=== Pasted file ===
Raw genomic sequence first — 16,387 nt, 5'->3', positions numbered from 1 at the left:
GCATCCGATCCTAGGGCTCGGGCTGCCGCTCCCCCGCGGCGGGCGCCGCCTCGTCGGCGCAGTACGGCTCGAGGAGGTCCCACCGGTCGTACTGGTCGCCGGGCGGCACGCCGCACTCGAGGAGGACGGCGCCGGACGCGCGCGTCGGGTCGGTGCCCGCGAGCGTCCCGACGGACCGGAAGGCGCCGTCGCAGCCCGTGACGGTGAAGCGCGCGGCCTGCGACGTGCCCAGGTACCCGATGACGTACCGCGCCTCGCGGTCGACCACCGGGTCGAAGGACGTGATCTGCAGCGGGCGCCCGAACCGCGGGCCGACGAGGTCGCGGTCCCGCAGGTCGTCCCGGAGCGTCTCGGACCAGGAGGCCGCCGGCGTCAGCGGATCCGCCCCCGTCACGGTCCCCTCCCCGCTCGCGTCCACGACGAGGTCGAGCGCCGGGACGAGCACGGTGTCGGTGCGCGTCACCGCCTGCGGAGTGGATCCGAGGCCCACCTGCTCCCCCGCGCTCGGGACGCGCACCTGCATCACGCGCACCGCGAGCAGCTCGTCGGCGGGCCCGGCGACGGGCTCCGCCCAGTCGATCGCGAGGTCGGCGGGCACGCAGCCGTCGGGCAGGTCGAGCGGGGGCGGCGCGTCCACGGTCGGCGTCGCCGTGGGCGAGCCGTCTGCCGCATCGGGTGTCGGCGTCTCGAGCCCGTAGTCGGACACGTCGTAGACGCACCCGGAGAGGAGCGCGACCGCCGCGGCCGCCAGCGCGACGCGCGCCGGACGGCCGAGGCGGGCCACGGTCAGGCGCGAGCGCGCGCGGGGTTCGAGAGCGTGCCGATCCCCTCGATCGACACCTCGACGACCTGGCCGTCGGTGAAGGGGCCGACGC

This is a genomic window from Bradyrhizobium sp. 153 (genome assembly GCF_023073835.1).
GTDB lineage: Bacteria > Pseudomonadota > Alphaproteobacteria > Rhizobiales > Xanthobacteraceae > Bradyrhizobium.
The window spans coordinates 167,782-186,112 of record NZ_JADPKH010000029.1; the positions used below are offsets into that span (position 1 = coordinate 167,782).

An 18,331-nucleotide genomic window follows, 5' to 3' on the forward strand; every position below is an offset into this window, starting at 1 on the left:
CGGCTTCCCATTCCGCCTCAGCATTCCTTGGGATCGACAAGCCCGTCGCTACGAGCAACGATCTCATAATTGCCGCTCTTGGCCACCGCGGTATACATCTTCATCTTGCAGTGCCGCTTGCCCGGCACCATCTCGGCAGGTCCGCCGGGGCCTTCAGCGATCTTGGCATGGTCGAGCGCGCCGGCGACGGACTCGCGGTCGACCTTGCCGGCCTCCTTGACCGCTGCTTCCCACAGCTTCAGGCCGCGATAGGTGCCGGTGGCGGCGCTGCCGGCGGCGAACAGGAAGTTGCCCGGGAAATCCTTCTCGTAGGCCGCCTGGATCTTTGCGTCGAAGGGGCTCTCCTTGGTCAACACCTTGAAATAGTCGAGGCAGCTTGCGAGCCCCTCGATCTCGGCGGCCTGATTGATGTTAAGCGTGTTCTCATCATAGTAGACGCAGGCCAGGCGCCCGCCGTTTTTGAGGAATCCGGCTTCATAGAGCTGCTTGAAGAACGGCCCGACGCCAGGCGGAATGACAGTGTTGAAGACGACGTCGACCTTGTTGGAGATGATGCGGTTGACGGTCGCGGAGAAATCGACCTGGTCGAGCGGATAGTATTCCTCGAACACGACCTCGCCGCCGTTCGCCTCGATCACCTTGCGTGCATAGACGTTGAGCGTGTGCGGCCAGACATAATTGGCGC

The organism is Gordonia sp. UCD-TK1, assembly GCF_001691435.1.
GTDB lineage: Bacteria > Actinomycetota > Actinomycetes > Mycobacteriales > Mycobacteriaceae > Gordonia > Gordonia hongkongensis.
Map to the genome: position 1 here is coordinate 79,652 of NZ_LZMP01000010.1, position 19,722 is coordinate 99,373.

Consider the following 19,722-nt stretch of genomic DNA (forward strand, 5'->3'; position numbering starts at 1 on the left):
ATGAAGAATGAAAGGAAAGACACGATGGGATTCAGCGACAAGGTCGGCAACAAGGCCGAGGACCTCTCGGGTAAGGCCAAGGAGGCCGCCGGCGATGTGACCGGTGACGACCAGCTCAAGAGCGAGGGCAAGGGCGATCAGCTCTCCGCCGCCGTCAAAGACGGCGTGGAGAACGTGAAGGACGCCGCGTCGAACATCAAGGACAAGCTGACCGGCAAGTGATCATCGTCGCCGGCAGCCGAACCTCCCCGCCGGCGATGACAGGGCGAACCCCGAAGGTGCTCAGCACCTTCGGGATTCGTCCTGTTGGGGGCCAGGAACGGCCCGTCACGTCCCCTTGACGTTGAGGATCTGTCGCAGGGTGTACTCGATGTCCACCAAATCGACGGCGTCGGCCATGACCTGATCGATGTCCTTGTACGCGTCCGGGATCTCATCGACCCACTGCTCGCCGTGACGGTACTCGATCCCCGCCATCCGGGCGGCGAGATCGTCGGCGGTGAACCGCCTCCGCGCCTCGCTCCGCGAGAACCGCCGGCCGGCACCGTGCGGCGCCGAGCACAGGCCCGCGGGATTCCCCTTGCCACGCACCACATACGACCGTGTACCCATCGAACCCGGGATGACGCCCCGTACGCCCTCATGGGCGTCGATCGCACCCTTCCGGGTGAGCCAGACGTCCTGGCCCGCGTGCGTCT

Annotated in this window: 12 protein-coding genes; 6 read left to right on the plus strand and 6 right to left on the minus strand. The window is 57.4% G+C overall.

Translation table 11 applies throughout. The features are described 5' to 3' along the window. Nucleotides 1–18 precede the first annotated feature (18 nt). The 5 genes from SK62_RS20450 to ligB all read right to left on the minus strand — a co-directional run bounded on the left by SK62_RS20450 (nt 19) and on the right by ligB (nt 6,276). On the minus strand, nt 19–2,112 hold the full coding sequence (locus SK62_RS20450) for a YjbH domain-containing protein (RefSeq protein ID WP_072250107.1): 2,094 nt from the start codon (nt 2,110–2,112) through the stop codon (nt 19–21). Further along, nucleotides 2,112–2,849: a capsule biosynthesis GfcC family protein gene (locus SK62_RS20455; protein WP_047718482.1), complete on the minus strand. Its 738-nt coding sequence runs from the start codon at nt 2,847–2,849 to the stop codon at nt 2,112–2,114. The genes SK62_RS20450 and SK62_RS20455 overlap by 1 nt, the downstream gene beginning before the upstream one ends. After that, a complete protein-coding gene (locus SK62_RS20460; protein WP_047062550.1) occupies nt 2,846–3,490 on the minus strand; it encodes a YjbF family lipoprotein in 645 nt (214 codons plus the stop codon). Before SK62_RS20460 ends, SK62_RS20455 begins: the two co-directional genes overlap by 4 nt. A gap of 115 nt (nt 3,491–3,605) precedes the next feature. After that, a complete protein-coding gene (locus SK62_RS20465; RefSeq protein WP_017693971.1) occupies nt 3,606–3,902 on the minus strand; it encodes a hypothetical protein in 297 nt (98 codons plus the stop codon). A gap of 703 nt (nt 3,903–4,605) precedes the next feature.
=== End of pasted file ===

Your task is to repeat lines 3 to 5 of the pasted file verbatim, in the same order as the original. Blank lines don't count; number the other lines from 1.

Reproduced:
This is a genomic window from Bradyrhizobium sp. 153 (genome assembly GCF_023073835.1).
GTDB lineage: Bacteria > Pseudomonadota > Alphaproteobacteria > Rhizobiales > Xanthobacteraceae > Bradyrhizobium.
The window spans coordinates 167,782-186,112 of record NZ_JADPKH010000029.1; the positions used below are offsets into that span (position 1 = coordinate 167,782).